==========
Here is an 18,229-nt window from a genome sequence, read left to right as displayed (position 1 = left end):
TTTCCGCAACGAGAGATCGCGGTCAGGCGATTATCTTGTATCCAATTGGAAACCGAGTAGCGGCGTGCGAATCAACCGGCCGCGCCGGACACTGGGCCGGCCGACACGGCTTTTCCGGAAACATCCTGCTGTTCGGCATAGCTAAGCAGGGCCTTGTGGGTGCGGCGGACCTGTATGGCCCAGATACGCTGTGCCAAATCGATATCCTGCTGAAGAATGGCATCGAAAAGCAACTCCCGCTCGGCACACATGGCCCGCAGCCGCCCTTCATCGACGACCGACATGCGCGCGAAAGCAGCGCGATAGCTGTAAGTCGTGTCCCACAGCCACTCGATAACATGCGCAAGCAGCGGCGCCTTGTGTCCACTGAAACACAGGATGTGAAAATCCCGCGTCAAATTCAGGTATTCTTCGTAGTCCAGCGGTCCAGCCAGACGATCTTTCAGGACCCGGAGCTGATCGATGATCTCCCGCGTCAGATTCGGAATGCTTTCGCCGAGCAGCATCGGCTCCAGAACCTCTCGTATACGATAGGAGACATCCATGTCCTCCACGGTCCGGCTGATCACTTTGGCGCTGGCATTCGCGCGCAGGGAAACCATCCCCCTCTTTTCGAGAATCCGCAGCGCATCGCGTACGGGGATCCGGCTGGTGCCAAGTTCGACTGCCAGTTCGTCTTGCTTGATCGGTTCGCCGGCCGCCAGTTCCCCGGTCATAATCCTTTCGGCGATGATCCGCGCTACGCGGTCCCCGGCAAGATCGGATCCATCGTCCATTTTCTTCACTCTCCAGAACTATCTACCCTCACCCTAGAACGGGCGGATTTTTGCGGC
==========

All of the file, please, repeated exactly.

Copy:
Here is an 18,229-nt window from a genome sequence, read left to right as displayed (position 1 = left end):
TTTCCGCAACGAGAGATCGCGGTCAGGCGATTATCTTGTATCCAATTGGAAACCGAGTAGCGGCGTGCGAATCAACCGGCCGCGCCGGACACTGGGCCGGCCGACACGGCTTTTCCGGAAACATCCTGCTGTTCGGCATAGCTAAGCAGGGCCTTGTGGGTGCGGCGGACCTGTATGGCCCAGATACGCTGTGCCAAATCGATATCCTGCTGAAGAATGGCATCGAAAAGCAACTCCCGCTCGGCACACATGGCCCGCAGCCGCCCTTCATCGACGACCGACATGCGCGCGAAAGCAGCGCGATAGCTGTAAGTCGTGTCCCACAGCCACTCGATAACATGCGCAAGCAGCGGCGCCTTGTGTCCACTGAAACACAGGATGTGAAAATCCCGCGTCAAATTCAGGTATTCTTCGTAGTCCAGCGGTCCAGCCAGACGATCTTTCAGGACCCGGAGCTGATCGATGATCTCCCGCGTCAGATTCGGAATGCTTTCGCCGAGCAGCATCGGCTCCAGAACCTCTCGTATACGATAGGAGACATCCATGTCCTCCACGGTCCGGCTGATCACTTTGGCGCTGGCATTCGCGCGCAGGGAAACCATCCCCCTCTTTTCGAGAATCCGCAGCGCATCGCGTACGGGGATCCGGCTGGTGCCAAGTTCGACTGCCAGTTCGTCTTGCTTGATCGGTTCGCCGGCCGCCAGTTCCCCGGTCATAATCCTTTCGGCGATGATCCGCGCTACGCGGTCCCCGGCAAGATCGGATCCATCGTCCATTTTCTTCACTCTCCAGAACTATCTACCCTCACCCTAGAACGGGCGGATTTTTGCGGC